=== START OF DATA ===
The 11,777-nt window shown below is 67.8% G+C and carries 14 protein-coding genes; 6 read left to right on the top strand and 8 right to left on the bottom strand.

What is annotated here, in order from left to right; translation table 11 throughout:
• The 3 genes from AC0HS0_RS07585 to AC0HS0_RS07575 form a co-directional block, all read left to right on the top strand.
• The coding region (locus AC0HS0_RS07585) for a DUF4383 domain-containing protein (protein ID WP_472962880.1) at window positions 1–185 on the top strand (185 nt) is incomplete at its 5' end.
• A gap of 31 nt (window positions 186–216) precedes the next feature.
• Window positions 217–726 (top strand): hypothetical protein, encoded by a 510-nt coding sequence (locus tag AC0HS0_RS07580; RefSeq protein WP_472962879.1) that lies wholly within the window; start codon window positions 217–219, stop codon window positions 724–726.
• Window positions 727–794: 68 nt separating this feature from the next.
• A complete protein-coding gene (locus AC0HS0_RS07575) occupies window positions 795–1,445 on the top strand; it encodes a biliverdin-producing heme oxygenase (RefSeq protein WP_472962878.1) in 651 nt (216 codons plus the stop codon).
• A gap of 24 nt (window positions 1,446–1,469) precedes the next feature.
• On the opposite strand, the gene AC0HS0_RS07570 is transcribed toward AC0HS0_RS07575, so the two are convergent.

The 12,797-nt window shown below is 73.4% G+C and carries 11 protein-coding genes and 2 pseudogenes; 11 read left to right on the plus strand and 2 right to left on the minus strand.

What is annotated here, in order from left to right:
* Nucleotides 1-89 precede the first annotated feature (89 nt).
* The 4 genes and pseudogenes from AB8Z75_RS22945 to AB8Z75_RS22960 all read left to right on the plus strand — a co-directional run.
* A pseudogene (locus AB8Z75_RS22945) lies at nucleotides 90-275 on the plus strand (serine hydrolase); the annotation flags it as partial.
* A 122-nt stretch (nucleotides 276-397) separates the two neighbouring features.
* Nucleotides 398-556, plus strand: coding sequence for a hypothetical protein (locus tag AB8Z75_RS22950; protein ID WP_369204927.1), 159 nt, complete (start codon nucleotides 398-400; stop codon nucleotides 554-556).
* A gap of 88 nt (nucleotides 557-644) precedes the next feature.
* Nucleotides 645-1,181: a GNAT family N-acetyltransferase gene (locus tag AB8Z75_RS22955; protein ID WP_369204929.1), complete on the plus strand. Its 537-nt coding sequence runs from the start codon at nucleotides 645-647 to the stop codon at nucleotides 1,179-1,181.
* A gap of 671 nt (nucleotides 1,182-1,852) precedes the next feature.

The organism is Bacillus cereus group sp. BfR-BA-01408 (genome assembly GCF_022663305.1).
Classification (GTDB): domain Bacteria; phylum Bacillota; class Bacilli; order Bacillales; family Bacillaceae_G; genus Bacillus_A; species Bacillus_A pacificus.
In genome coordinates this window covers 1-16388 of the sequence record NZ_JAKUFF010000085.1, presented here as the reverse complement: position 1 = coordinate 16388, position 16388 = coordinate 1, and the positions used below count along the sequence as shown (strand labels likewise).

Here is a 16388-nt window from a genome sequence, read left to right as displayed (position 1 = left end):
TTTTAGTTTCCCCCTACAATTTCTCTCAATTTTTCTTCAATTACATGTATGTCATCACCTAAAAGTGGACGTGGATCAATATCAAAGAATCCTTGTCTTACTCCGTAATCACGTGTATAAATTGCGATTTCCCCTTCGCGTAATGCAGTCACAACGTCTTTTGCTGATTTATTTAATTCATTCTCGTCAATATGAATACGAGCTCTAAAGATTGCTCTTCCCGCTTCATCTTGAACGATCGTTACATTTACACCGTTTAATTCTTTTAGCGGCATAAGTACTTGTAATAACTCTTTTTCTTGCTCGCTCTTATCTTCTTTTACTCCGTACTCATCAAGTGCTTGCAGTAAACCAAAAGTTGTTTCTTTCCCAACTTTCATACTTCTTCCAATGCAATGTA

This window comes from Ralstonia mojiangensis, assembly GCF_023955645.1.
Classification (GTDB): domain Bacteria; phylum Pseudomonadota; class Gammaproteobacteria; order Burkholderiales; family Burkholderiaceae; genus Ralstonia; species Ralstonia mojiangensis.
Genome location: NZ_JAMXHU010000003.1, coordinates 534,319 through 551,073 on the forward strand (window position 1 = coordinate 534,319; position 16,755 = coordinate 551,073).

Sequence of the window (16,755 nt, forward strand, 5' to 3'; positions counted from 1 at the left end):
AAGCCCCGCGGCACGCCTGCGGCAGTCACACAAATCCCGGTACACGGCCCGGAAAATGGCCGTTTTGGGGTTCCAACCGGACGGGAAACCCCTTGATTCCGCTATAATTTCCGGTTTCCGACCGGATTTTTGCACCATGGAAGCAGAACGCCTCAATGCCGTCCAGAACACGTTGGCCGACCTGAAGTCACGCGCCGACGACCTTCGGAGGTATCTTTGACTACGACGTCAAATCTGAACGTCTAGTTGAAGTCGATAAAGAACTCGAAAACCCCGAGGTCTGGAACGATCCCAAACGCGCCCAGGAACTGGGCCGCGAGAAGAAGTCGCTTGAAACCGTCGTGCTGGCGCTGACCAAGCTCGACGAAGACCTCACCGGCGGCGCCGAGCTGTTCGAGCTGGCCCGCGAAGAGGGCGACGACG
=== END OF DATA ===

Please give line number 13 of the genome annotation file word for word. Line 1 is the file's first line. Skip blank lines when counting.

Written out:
* Nucleotides 1-89 precede the first annotated feature (89 nt).